- Temporary Duty Allowance (TDY) – This allowance is intended to cover travel and other expenses while on temporary duty away from your permanent station. It is based on the actual costs incurred, up to the maximum per night set by JTR.
- Space Travel Allowance (SAT) – This allowance is intended to cover the cost of travel in space-available aircraft operated by the military services. It is based on the actual costs incurred, up to the maximum per night set by JTR.
- Leave to Travel (LTA) – This allowance is meant to cover travel expenses when you take leave from your permanent station. It is based on the actual costs incurred, up to the maximum per night set by JTR.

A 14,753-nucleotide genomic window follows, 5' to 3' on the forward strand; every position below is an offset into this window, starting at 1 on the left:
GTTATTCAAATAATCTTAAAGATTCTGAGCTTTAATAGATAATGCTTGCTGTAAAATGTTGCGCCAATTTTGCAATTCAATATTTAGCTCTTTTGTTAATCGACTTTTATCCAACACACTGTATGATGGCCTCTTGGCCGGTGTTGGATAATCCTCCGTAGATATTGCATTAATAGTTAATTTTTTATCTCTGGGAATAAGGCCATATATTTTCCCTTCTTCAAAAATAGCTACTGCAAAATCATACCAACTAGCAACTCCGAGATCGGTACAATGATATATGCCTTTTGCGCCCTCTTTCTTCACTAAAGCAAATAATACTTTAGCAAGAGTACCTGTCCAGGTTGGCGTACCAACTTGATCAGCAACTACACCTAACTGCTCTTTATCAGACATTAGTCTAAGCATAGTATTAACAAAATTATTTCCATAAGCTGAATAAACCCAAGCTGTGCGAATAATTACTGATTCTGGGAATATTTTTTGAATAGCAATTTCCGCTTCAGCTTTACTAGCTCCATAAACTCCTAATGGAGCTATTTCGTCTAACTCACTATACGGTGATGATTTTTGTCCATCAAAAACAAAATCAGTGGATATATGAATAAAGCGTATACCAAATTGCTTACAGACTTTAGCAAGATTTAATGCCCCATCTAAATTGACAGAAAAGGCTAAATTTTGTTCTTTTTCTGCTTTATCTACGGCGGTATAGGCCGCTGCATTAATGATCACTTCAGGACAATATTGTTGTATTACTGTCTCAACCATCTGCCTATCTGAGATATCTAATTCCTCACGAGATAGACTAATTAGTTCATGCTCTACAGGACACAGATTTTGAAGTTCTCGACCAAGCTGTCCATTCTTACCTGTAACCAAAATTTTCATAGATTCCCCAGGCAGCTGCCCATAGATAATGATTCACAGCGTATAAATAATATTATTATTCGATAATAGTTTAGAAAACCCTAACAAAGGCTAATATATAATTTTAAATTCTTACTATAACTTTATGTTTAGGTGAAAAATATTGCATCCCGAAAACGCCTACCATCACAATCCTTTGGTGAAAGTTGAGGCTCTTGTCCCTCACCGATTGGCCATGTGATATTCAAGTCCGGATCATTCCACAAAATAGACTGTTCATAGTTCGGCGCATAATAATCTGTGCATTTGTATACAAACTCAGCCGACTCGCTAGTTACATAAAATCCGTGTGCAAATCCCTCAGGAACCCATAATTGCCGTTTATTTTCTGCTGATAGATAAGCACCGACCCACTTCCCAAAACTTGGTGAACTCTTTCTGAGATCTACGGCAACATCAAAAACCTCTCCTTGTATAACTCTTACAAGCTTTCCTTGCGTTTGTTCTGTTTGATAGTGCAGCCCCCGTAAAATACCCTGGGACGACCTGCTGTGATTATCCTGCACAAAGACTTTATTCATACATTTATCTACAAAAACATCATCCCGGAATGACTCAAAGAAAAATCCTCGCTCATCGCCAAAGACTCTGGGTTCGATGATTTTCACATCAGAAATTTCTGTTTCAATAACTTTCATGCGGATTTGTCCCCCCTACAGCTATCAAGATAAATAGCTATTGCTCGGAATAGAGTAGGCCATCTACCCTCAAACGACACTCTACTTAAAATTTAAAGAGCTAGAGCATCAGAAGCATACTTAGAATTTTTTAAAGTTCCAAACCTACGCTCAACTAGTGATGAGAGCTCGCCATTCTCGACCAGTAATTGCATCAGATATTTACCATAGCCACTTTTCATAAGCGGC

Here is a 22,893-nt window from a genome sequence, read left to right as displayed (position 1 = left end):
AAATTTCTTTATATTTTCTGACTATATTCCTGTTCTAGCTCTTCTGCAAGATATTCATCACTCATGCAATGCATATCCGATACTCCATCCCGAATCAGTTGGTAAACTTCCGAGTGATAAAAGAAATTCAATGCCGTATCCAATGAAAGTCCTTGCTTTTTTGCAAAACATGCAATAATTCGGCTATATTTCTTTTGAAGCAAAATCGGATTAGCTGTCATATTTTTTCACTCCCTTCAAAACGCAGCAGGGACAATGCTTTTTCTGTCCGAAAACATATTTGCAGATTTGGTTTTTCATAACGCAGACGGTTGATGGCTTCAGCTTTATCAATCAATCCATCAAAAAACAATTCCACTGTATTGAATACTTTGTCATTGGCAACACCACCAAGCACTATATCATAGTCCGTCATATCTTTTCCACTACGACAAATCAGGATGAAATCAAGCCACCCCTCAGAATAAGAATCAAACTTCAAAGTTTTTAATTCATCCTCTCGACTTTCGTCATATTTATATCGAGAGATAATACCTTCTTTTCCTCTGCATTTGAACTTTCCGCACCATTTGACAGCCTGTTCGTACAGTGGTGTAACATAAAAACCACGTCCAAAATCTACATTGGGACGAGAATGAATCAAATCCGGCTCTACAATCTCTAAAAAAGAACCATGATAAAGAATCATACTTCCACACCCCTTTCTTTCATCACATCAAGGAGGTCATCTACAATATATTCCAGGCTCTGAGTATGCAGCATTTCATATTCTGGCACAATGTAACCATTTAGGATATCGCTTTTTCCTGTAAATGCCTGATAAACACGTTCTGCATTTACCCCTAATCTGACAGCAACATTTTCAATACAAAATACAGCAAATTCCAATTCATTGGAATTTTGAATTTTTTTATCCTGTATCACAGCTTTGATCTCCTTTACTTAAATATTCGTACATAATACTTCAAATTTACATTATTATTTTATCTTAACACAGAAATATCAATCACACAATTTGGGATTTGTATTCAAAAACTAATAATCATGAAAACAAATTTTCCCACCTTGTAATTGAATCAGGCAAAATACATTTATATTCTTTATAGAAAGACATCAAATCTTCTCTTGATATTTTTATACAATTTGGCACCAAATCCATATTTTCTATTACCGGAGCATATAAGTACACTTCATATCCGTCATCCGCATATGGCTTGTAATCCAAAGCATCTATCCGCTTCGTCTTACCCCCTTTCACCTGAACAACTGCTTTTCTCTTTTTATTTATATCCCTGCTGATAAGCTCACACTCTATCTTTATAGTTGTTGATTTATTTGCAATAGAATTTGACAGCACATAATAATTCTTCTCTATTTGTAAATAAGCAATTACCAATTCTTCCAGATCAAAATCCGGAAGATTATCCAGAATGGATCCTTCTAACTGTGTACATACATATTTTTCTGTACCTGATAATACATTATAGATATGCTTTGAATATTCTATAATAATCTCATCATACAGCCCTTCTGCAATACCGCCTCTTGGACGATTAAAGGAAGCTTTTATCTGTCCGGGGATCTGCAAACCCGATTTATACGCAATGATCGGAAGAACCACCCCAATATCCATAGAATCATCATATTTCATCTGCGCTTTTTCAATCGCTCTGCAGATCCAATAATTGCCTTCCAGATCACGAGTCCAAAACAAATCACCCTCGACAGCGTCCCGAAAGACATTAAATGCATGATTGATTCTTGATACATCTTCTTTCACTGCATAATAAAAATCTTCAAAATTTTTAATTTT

Part 3: Travel, transport and daily allowances
The Joint Travel Regulations (JTR) are the regulations governing the travel and transportation of uniformed military members and their dependents. They are issued by the Department of Defense (DoD) and apply to all branches of the single service: Army, Navy, Air Force, Marine Corps, and Coast Guard.
JTR covers a wide range of topics related to travel and transportation, including allowances for accommodation, meals and incidentals; compensation for the use of personal vehicles; commercial air travel; and transportation of household goods and personal vehicles. The JTR also includes specific rules for overseas travel, such as rights to space travel on military aircraft and per diem allowances for temporary assignments.